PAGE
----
North Korea warns of nuke test, more rocket launches

SEOUL, South Korea - North Korea's top governing body warned Thursday that the regime will conduct its third nuclear test in defiance of U.N. punishment, and made clear that its long-range rockets are designed to carry not only satellites but also warheads aimed at striking the United States.

 
The National Defense Commission, headed by the country's young leader, Kim Jong Un, denounced Tuesday's U.N. Security Council resolution condemning North Korea's long-range rocket launch in December as a banned missile activity and expanding sanctions against the regime.
 
The commission reaffirmed in its declaration that the launch was a peaceful bid to send a satellite into space, but also clearly indicated the country's rocket launches have a military purpose: to strike and attack the United States.
 
The commission pledged to keep launching satellites and rockets and to conduct a nuclear test as part of a "new phase" of combat with the United States, which it blames for leading the U.N. bid to punish Pyongyang.
 
It said a nuclear test was part of "upcoming" action but did not say exactly when or where it would take place.
 
It was a rare declaration by the powerful commission once led by late leader Kim Jong Il and now commanded by his son.
 
The statement made clear Kim Jong Un's commitment to continue developing the country's nuclear and missile programs in defiance of the Security Council, even at risk of further international isolation.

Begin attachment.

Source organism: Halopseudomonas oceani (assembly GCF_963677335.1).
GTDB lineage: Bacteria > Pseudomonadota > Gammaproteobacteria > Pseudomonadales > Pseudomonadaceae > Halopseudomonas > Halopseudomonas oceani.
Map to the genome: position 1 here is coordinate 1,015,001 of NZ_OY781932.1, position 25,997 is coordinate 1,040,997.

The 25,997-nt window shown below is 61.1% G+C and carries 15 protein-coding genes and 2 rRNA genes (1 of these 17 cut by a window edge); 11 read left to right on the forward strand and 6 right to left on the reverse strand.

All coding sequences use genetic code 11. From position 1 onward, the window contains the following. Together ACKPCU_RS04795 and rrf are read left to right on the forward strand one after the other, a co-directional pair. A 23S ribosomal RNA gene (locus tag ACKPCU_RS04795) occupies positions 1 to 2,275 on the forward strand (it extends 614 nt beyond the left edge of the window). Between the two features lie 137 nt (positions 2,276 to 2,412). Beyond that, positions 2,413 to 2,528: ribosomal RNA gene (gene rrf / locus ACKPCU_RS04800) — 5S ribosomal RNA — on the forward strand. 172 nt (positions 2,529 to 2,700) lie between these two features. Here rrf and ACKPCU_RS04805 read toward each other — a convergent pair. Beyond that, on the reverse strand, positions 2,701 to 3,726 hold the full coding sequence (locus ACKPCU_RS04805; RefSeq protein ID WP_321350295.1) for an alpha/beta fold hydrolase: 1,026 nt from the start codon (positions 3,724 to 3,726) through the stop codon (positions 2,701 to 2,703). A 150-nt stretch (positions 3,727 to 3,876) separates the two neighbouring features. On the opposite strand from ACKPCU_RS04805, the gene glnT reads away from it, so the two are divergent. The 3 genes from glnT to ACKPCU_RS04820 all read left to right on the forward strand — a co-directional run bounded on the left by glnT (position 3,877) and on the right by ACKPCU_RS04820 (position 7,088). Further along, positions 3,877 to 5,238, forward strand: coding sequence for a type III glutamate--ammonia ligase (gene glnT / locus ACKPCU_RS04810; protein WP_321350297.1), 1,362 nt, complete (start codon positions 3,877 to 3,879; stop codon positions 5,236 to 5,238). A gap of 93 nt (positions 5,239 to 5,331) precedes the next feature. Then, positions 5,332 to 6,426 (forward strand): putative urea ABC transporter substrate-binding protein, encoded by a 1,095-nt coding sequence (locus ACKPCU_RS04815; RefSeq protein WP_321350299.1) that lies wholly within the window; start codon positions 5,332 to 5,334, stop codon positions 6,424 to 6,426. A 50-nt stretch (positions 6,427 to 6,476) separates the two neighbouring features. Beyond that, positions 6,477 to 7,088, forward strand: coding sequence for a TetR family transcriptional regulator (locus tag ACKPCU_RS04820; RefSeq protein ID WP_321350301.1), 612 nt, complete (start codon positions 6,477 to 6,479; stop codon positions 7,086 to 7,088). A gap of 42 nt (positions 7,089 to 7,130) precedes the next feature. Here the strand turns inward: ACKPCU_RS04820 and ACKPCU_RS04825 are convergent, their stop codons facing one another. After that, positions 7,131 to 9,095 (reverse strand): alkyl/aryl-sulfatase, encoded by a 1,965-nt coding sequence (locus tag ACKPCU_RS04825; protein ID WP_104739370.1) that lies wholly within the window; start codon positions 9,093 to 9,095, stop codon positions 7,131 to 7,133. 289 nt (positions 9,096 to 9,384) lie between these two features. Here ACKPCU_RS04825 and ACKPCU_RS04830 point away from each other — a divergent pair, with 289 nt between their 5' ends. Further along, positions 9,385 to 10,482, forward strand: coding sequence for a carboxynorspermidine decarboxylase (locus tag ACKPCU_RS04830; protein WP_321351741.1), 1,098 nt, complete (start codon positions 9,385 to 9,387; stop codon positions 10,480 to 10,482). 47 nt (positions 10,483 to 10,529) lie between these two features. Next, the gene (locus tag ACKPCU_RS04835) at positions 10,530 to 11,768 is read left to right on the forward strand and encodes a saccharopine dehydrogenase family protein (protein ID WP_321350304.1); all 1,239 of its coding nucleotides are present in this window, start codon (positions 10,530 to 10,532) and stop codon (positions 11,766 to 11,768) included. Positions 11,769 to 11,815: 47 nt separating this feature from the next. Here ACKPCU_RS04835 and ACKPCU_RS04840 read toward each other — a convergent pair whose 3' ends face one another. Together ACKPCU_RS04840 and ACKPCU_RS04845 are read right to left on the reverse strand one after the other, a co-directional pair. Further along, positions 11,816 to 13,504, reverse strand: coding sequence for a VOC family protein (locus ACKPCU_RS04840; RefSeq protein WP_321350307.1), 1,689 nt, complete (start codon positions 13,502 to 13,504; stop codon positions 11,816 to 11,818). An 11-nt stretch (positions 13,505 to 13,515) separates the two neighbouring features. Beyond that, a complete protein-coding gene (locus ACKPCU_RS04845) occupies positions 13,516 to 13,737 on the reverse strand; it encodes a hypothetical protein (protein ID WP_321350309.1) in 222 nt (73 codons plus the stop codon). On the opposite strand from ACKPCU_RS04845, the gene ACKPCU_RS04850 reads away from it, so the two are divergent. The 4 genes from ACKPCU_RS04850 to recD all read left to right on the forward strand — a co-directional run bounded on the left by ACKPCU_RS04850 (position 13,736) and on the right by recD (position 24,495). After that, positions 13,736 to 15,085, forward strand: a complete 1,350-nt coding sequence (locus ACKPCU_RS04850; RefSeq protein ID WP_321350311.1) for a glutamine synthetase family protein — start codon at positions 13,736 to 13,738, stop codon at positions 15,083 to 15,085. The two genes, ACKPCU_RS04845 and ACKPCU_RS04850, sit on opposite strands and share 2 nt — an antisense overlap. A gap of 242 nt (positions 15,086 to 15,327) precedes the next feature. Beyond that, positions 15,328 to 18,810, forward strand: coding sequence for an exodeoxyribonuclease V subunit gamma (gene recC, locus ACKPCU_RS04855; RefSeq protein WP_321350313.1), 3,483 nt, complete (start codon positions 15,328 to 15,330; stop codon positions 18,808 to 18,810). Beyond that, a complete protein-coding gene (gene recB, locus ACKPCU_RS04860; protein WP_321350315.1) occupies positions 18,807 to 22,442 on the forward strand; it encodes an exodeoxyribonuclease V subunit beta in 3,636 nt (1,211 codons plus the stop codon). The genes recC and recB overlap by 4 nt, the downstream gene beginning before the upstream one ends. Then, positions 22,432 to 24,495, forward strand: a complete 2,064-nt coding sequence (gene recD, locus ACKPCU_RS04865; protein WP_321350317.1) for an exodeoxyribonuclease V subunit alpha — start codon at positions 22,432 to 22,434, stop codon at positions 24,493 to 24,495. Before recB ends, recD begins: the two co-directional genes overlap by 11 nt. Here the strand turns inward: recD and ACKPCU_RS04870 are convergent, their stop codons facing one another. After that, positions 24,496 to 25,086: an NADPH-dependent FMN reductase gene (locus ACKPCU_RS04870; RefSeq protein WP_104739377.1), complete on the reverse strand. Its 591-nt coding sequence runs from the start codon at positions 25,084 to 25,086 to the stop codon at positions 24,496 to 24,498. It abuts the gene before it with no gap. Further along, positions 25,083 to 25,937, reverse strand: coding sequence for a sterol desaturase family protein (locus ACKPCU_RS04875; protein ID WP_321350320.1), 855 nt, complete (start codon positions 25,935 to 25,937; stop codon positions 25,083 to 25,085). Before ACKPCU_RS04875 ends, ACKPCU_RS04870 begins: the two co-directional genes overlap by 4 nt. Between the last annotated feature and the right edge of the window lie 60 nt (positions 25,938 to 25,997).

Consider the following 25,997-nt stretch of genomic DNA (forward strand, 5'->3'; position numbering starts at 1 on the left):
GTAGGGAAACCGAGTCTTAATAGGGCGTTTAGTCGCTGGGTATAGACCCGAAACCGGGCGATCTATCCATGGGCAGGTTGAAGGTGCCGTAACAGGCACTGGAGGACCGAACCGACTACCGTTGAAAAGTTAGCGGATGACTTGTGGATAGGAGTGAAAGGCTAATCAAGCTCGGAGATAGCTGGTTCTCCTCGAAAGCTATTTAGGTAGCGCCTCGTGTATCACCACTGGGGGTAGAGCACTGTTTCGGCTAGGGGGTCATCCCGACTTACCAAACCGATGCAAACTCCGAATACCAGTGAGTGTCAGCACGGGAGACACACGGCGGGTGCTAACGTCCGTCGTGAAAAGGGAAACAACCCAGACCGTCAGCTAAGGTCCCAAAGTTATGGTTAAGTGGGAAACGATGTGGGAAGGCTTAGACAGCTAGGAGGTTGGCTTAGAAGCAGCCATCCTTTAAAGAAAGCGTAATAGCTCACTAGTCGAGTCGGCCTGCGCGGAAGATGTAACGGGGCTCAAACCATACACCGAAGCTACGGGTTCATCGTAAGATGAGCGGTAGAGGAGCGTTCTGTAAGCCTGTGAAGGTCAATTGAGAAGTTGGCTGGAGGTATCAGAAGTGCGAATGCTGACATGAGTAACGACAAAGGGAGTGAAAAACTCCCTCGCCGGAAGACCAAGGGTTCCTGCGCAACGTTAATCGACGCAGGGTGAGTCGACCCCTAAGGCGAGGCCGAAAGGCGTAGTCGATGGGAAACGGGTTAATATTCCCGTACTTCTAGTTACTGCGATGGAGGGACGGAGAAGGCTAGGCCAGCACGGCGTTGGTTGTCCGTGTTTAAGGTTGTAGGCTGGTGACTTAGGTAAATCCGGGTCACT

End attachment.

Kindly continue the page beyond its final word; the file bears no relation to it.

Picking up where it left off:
The U.S. State Department had no immediate response to Thursday's statement.
 
Shortly before the commission issued its declaration, U.S. envoy on North Korea Glyn Davies urged Pyongyang not to explode an atomic device.
 
Davies was in Seoul on a trip that includes his stops in China and Japan for talks on how to move forward on North Korea relations.
 
North Korea claims the right to build nuclear weapons as a defense against the United States, its Korean War foe.
 
North Korea is estimated to have stored up enough weaponized plutonium for four to eight bombs, according to scientist who visited the North's Nyongbyon nuclear complex in 2010.

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